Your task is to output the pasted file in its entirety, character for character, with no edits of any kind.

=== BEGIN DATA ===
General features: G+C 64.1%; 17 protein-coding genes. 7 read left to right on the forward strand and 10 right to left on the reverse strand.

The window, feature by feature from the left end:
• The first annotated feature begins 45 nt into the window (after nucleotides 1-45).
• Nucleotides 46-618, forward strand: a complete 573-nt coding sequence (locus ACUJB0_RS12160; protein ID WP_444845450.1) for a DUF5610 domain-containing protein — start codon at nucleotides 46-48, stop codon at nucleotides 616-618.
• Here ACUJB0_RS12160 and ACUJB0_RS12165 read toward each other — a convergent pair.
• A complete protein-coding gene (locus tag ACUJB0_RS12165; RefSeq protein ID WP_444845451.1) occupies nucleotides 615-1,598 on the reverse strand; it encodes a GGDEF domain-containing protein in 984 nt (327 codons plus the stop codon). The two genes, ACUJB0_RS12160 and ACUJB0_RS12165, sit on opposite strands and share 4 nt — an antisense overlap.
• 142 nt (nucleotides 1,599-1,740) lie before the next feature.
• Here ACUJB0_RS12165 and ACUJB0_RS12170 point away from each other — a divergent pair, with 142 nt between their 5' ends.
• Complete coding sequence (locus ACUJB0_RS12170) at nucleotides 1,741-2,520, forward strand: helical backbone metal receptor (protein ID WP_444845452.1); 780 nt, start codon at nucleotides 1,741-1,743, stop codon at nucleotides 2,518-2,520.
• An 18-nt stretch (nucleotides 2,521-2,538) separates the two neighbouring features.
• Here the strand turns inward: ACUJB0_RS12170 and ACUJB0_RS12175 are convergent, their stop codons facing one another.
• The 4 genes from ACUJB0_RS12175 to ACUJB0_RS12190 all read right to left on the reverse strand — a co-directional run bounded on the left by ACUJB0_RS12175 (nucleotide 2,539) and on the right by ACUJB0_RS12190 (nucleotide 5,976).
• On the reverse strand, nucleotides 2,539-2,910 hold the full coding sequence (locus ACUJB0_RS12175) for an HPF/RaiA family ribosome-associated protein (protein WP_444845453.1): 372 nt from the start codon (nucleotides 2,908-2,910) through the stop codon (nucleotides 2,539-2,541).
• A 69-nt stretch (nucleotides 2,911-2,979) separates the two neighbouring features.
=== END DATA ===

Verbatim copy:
General features: G+C 64.1%; 17 protein-coding genes. 7 read left to right on the forward strand and 10 right to left on the reverse strand.

The window, feature by feature from the left end:
• The first annotated feature begins 45 nt into the window (after nucleotides 1-45).
• Nucleotides 46-618, forward strand: a complete 573-nt coding sequence (locus ACUJB0_RS12160; protein ID WP_444845450.1) for a DUF5610 domain-containing protein — start codon at nucleotides 46-48, stop codon at nucleotides 616-618.
• Here ACUJB0_RS12160 and ACUJB0_RS12165 read toward each other — a convergent pair.
• A complete protein-coding gene (locus tag ACUJB0_RS12165; RefSeq protein ID WP_444845451.1) occupies nucleotides 615-1,598 on the reverse strand; it encodes a GGDEF domain-containing protein in 984 nt (327 codons plus the stop codon). The two genes, ACUJB0_RS12160 and ACUJB0_RS12165, sit on opposite strands and share 4 nt — an antisense overlap.
• 142 nt (nucleotides 1,599-1,740) lie before the next feature.
• Here ACUJB0_RS12165 and ACUJB0_RS12170 point away from each other — a divergent pair, with 142 nt between their 5' ends.
• Complete coding sequence (locus ACUJB0_RS12170) at nucleotides 1,741-2,520, forward strand: helical backbone metal receptor (protein ID WP_444845452.1); 780 nt, start codon at nucleotides 1,741-1,743, stop codon at nucleotides 2,518-2,520.
• An 18-nt stretch (nucleotides 2,521-2,538) separates the two neighbouring features.
• Here the strand turns inward: ACUJB0_RS12170 and ACUJB0_RS12175 are convergent, their stop codons facing one another.
• The 4 genes from ACUJB0_RS12175 to ACUJB0_RS12190 all read right to left on the reverse strand — a co-directional run bounded on the left by ACUJB0_RS12175 (nucleotide 2,539) and on the right by ACUJB0_RS12190 (nucleotide 5,976).
• On the reverse strand, nucleotides 2,539-2,910 hold the full coding sequence (locus ACUJB0_RS12175) for an HPF/RaiA family ribosome-associated protein (protein WP_444845453.1): 372 nt from the start codon (nucleotides 2,908-2,910) through the stop codon (nucleotides 2,539-2,541).
• A 69-nt stretch (nucleotides 2,911-2,979) separates the two neighbouring features.